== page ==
FIG. 1 shows a claims review system 100 according to an embodiment of the present invention. It comprises a client 10, middleware server 30, and database 40. The client 10 is operated by a user, who interacts with the middleware server through a web browser. The middleware server 30 receives commands from the user and displays web pages to the user. The middleware server 30 also sends queries to the database server 40, when appropriate. Database 40 stores the persistent data required by the system. For instance, database 40 may store questionnaires and responses to the questionnaire. Middleware server 30 may be an enterprise server running WEBSPHERE APPLICATION SERVER, by IBM Corporation of Armonk, N.Y. Various modules, to be discussed below, may run on the middleware server 30. In a preferred embodiment, these modules are based on the JAVA 2 PLATFORM, ENTERPRISE EDITION (J2EE), by Sun Microsystems, Inc. of Santa Clara, Calif. Database 40 is preferably a server running a relational database by Oracle, Inc., of Redwood Shores, Calif. Client 10 is preferably a workstation running WINDOWS by Microsoft Corporation of Redmond, Wash. One of ordinary skill in the art would understand that the above system layout and software configuration is only exemplary, and may be modified yet remain in the spirit of the disclosed invention.

The claims review system 100 according to an embodiment of the present invention contemplates several classes of users. The first is the administrator. The administrator is not a reviewer, but rather is the administrative manager of the review process. The administrator has the ability to create questionnaires, assign and unassign reviews, and activate and inactivate questionnaires. The administrator may create roles, assign permissions to the roles, and assign users to the roles. The administrator may create and remove files, finalize files and questionnaires, and unfinalize files and questionnaires. The second is the bottom up reviewer. The bottom up reviewer is typically the owner of the file in question, e.g., a claims adjuster, but may also be a manager of the owner of the file, e.g., a claims manager. The third class of users is the clerk. The clerk has the ability to assign and unassign reviews, as well as track physical files using the system. The clerk may also enter tracking data into the system, e.g., the location of the file. The fourth is the executive reviewer. The executive reviewer cannot complete reviews, but rather has the ability to compare bottom up and top down reviews of the same file. The fifth is the guest. The guest cannot complete reviews, but has the ability to view comparisons performed by an executive reviewer, when invited to do so. The sixth is the director. The director is the business manager of the review process. The director may view all bottom up reviews, top down reviews and appeal reviews. The director may complete final appeal reviews. The seventh is the top down reviewer. The top down reviewer is typically a member of the insurance company's compliance department, and has the ability to complete top down reviews and appeal reviews.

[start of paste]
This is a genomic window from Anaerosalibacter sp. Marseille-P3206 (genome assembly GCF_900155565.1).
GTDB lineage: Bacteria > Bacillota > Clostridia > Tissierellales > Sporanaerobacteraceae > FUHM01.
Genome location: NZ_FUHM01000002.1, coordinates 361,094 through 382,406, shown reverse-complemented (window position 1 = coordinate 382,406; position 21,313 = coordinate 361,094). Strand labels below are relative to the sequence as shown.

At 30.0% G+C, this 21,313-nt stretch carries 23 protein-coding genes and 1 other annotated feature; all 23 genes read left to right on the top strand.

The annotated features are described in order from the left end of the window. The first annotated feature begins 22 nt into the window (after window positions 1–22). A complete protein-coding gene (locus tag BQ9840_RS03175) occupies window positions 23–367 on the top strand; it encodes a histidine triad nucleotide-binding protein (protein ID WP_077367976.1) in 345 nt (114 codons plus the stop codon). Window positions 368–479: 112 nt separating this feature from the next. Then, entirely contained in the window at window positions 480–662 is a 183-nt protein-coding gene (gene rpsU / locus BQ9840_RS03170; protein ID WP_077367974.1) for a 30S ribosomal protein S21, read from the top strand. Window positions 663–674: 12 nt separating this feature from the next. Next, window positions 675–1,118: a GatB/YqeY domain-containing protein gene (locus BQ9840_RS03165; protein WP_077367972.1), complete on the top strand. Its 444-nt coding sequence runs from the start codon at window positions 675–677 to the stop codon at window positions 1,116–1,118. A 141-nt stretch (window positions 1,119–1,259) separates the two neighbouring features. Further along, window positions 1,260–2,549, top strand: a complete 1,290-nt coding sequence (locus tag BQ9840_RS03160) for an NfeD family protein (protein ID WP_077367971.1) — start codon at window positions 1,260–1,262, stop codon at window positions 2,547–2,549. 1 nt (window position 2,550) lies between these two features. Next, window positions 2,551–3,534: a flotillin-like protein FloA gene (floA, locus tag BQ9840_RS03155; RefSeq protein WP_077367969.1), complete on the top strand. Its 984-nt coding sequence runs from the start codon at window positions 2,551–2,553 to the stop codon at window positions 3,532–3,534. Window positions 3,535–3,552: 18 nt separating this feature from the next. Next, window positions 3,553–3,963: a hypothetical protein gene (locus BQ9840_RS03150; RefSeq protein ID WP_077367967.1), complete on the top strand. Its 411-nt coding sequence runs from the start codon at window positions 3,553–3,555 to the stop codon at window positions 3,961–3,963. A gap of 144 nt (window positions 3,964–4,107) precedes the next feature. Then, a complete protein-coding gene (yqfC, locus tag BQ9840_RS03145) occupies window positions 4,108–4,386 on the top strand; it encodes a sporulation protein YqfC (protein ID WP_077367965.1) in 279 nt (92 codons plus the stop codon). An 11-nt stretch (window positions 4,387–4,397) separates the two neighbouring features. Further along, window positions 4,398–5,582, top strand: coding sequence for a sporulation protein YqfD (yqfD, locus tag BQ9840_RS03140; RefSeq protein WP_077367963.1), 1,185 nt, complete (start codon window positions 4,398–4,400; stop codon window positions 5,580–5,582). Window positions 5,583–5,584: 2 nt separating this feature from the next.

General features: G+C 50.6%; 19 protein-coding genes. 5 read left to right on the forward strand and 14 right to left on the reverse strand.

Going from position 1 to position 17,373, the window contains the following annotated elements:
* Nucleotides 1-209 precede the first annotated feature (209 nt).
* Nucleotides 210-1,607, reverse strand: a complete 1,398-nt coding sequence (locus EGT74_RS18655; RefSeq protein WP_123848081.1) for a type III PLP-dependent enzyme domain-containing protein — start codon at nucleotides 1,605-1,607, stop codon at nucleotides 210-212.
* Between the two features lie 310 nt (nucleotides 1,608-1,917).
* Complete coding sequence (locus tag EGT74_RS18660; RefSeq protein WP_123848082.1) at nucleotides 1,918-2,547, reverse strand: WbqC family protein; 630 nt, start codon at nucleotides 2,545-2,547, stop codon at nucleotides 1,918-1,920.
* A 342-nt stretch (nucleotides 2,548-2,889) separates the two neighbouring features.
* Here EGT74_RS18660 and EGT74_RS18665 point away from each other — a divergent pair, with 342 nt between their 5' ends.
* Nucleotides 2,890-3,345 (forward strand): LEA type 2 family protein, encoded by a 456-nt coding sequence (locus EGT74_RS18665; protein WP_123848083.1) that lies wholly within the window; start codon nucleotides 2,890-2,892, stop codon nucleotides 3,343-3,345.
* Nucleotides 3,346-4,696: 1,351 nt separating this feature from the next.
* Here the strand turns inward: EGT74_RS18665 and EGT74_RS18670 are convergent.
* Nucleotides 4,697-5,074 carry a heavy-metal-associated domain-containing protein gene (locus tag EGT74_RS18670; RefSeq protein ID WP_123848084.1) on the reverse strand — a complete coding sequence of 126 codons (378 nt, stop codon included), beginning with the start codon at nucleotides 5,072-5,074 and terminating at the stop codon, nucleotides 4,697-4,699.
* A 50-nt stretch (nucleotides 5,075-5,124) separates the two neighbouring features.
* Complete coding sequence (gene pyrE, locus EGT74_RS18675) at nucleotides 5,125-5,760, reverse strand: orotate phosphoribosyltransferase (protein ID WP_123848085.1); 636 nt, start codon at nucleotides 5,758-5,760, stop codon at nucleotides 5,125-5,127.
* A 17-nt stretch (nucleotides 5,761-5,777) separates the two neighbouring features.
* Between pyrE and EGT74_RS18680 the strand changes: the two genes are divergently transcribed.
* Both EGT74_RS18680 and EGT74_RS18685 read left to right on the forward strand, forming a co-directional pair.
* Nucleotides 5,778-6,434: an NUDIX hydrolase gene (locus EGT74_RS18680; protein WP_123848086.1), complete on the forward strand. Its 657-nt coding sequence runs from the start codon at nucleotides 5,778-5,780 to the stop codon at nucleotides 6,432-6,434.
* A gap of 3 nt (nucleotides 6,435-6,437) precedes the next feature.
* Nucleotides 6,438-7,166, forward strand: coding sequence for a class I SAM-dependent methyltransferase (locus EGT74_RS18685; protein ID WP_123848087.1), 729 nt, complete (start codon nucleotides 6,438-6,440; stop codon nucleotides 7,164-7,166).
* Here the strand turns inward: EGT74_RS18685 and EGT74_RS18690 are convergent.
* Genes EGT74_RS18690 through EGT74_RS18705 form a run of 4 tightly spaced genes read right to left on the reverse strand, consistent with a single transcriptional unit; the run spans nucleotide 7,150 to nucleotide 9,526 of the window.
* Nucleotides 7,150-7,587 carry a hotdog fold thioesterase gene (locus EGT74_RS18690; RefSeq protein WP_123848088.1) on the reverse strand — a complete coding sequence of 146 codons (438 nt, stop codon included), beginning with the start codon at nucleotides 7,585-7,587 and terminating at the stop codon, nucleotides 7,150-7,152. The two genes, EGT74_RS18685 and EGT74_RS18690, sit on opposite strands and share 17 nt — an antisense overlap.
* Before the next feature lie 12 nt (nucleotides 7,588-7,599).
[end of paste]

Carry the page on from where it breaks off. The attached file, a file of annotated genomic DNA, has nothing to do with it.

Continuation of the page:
In a preferred embodiment, there are four different levels of review. The lowest is the bottom up review. The next level is the top down review. For each file selected for review, preferably both a bottom up and top down review are performed. After the bottom up and top down reviews are performed, the file may be calibrated. Calibration is the third level of review, and is a process by which the bottom up reviewer's performance is evaluated. The bottom up review is compared to the top down review. Ideally, the reviews are identical. However, this is usually not the case, so there may be some discrepancies between the bottom up and top down reviews. If the discrepancies are significant or otherwise unresolveable, the file may proceed to the fourth level, the appeal review.